target delete doesn't drop file handles

I’ve tracked down the source of a bunch of test failures on Windows which are caused by file handle leaks. The symptom of the problem is that if you run “file a.out” the file is locked after that, and you cannot delete it. This causes a bunch of tests to fail when “make clean” can’t delete the file.

Thas to do with the nature of the Windows kernel and how it treats memory mapped files. Essentially what is happening is that ModuleList::GetSharedModule() is mmapping the file and intentionally leaking the handle. So even doing target delete won’t free the handle.

I’m guessing this is an optimization, but how necessary is it? Assuming it needs to stay, would it be reasonable for me to disable this intentional leak for Windows behind a preprocessor definition, make target delete remove the module from the shared module list, and update the test suite to always free created targets on teardown?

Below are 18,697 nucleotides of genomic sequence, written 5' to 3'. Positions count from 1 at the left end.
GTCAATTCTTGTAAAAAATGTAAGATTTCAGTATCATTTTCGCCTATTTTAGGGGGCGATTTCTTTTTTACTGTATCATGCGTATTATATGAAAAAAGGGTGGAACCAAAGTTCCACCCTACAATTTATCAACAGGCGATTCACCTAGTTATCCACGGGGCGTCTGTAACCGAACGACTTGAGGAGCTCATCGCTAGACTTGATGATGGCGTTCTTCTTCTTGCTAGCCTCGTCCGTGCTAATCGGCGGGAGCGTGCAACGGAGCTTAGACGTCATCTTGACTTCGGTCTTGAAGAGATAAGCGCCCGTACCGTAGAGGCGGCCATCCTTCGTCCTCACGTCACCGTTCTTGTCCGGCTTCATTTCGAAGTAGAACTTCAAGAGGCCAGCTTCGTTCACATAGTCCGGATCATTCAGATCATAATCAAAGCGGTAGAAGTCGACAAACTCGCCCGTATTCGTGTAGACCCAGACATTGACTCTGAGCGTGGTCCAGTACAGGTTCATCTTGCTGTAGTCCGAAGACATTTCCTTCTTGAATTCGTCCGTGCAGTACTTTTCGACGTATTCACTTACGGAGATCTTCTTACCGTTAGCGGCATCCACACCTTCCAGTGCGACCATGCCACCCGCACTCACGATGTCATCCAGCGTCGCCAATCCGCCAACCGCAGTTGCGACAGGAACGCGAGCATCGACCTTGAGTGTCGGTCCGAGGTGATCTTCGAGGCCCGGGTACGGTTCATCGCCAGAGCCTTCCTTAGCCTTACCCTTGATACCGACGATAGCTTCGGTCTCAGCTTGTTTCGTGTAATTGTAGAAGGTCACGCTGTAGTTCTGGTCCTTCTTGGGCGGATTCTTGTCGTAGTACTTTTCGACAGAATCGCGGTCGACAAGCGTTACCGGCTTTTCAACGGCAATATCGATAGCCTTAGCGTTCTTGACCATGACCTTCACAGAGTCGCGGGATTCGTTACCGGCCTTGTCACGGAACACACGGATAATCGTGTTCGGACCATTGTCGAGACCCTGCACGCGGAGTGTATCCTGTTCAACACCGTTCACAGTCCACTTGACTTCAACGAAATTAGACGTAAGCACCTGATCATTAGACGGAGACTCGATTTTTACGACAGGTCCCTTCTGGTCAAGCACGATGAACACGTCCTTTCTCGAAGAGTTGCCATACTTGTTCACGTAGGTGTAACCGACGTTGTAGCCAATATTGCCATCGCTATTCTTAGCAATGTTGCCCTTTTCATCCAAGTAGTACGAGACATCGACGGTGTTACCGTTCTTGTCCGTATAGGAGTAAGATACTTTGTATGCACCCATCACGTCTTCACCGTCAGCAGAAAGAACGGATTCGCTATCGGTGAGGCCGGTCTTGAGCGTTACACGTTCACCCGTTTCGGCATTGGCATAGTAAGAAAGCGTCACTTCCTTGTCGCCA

It looks like target delete has a --clean option which does what I need. So I think that means the answer to my question of whether or not it’s important is yes, and so I’ll probably just want to change the default value from false to true on Windows. Is there any precedent for having command options take different default values on different platforms?

I wouldn't do that. If you re-run your target you don't want to have to load all of your shared libraries agains from scratch and re-parse all debug info.

I would guess you should fix the test suite to run some extra commands to cleanup each target after each test so the target itself can go away.

Please don't change mmap stuff on unix, it is fine to disable this on Windows, but again, you will want to debug a large target and make sure you aren't regressing on performance as you will be reading and entire file into memory regardless of the pages you touch, so I would recommend leaving the mmap stuff in and enabled and just fix the test suite to clean targets when it is done.

Greg Clayton